Have your conversation in a comfortable environment. At their core, eating disorders are anxiety disorders. The person will be the most rational and open to listening when they are in a place where they feel at ease. This means that you shouldn’t have any food, fashion magazines, or judgmental friends or family around. Meeting alone with the person may help them feel more comfortable.
Try to get a friend or loved one who has recovered to talk to the person. It really does take one to know one. It’s very hard to understand what someone with an eating disorder is thinking and why. Eating disorder thoughts aren’t rational. This person will be able to talk to the sufferer and sympathize with their feelings.
Expect to hear “I don’t need help.” True eating disorder recovery can’t happen until the person chooses to get healthy again. But this doesn’t mean that you should stop letting the person know that help is available, and that there are people and program that can make them feel better.
Express love and concern. Tell the person that you can see they are suffering. Let them know that you care about how they feel and want to help them feel better. They may feel embarrassed by their behavior. Let them know that it is nothing to be ashamed of because many people struggle with these issues, possibly even people they know and love. Feel free to tell them that they are beautiful but understand that they may not believe you, or may even believe that you’re intentionally lying to them. Focus on feelings and behaviors, not appearances.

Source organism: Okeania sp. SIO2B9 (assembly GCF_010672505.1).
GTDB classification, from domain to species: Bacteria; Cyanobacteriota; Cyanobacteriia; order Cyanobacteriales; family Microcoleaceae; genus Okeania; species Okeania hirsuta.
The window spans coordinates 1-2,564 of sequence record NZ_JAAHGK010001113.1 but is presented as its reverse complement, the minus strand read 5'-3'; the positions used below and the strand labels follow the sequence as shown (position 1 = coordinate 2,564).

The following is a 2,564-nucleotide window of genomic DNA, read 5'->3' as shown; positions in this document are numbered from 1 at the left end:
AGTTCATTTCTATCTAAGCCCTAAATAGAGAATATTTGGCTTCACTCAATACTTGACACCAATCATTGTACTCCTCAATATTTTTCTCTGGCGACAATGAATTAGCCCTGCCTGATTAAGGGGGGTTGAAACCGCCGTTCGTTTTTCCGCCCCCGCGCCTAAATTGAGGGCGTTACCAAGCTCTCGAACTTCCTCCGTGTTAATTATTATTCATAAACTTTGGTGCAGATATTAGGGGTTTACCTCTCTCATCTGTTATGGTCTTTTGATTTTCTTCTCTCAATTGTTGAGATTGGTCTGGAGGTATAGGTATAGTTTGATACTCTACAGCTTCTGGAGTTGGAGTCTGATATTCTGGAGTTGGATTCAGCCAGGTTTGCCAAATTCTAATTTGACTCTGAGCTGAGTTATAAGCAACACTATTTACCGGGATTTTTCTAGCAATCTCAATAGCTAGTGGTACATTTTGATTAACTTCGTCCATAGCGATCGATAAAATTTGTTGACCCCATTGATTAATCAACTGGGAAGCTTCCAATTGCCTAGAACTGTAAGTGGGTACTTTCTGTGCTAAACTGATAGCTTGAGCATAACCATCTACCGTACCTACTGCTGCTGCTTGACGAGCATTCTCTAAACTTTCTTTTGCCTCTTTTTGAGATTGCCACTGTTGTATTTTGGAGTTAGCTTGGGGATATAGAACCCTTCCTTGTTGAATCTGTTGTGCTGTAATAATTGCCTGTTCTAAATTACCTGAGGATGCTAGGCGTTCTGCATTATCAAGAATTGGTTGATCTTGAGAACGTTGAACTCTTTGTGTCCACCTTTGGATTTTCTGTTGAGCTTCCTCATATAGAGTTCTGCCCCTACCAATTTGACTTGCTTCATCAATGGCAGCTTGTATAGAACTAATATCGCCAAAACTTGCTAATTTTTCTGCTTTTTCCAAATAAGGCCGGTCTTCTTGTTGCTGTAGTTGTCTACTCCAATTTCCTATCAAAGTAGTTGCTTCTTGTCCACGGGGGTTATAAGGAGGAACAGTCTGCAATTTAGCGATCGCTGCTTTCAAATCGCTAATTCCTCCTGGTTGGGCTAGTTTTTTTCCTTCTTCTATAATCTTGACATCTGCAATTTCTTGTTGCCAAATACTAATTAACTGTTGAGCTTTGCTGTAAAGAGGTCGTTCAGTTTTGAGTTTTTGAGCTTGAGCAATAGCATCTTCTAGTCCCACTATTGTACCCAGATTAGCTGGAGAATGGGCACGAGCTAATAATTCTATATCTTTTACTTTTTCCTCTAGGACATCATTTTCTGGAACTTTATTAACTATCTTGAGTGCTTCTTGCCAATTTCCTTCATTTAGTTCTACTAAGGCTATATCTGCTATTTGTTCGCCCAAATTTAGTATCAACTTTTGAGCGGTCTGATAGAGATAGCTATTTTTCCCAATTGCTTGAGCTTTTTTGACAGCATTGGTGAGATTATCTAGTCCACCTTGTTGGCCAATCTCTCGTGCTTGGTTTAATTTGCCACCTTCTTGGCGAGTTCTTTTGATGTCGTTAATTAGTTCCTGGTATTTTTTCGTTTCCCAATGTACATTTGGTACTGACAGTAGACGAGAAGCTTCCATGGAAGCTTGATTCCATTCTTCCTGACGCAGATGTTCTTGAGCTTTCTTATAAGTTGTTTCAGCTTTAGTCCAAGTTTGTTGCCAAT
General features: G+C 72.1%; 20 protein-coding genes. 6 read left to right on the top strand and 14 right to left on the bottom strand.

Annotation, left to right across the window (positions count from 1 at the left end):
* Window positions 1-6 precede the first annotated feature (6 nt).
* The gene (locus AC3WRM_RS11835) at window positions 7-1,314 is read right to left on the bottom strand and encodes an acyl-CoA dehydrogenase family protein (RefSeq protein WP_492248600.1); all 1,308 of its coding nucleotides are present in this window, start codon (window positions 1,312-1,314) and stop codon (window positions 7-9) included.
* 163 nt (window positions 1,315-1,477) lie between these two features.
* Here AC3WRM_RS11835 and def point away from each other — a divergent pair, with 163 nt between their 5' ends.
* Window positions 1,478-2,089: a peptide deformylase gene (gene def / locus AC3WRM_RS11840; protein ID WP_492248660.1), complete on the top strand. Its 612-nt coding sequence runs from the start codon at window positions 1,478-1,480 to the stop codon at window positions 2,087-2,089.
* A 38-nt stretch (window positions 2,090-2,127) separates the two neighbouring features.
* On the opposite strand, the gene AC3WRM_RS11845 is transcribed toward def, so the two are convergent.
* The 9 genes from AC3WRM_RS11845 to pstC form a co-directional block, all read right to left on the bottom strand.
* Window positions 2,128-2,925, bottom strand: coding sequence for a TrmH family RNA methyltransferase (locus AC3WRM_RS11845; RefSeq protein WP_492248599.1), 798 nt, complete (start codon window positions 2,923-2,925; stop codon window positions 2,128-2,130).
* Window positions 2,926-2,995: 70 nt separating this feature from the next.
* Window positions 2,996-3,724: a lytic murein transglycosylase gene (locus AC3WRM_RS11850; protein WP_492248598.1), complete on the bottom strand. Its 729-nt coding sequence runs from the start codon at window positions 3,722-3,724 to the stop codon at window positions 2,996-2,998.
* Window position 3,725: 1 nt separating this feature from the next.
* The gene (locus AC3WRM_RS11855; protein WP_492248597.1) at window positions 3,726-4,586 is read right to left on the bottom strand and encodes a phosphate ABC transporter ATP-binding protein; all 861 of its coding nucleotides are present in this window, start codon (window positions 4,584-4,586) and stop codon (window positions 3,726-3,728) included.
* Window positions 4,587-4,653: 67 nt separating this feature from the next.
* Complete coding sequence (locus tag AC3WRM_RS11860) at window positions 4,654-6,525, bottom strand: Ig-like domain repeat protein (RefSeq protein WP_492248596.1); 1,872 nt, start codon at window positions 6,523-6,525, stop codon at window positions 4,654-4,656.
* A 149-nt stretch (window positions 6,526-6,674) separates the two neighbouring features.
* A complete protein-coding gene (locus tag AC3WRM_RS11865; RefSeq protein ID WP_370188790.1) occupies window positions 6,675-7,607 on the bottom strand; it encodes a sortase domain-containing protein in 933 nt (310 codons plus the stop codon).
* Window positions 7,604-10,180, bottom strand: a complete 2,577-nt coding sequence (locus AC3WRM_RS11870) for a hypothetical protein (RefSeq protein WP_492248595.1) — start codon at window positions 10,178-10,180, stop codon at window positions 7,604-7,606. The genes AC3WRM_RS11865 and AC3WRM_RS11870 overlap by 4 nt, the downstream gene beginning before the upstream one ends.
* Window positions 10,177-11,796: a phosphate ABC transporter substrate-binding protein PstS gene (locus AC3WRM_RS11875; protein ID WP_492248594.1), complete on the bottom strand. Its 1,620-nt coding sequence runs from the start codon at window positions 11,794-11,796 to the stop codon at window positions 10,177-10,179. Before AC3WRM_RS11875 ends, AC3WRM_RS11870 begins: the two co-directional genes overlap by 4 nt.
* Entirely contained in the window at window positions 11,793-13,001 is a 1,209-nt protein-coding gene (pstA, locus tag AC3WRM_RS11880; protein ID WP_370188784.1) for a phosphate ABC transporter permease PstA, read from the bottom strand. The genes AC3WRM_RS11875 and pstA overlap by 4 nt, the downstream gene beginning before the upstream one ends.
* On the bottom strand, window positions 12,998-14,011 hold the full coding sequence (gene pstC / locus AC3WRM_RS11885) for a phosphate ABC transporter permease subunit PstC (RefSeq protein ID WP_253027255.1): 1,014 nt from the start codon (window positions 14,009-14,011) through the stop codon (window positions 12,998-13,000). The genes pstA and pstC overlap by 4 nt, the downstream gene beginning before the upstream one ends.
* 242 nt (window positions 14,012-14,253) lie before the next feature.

Suggest that a dietician could help the person make good choices about what to eat and how much. Typically an eating disorder treatment team will consist of a dietician, a psychologist, and sometimes a psychiatrist. For many people the idea of seeing a psychologist or psychiatrist carries a social stigma and they will refuse treatment because of this. Visits to a dietician don’t carry the same stigma as visits to a psychiatrist. The dietician can eventually guide them towards being willing to see a psychologist.
Make it easy for the person to find a professional who can help them. Not everyone who has an eating disorder knows where or how to get help when they decide it’s time. The person may also have concerns about how to pay for the treatment. Before your conversation, find some treatment providers (individual dieticians, therapists, or outpatient/residential treatment centers) and be willing to show the person what you’ve found. Don’t force this information on them. Just let them know that it is available. Also let them know that there are many options for paying for treatment. Financial concerns shouldn’t be allowed to stop someone from getting help.
Be empathetic. An eating disorder is a coping mechanism. It dulls the pain of uncomfortable events or feelings in the person’s life and makes it easier to deal with those issues and emotions. Understand that something stressful in the person’s life is causing this problem. Let them know that you want to help them work through the underlying issues.
Let them know that a better life is out there. The stress of having an eating disorder is exhausting. Many eating disorder sufferers want to stop their behaviors but are afraid of what will happen to their weight, their bodies and their lives if they discontinue their behavior. Let them know that it is possible to live a life where food and dress sizes aren’t scary.
Realize that not all eating disorders fit the categories of “anorexia,” “bulimia,” or “binge eating disorder.” Just because someone’s behavior doesn’t match up perfectly with one of these disorders doesn’t mean that they don’t need help. Continue to encourage them to seek treatment.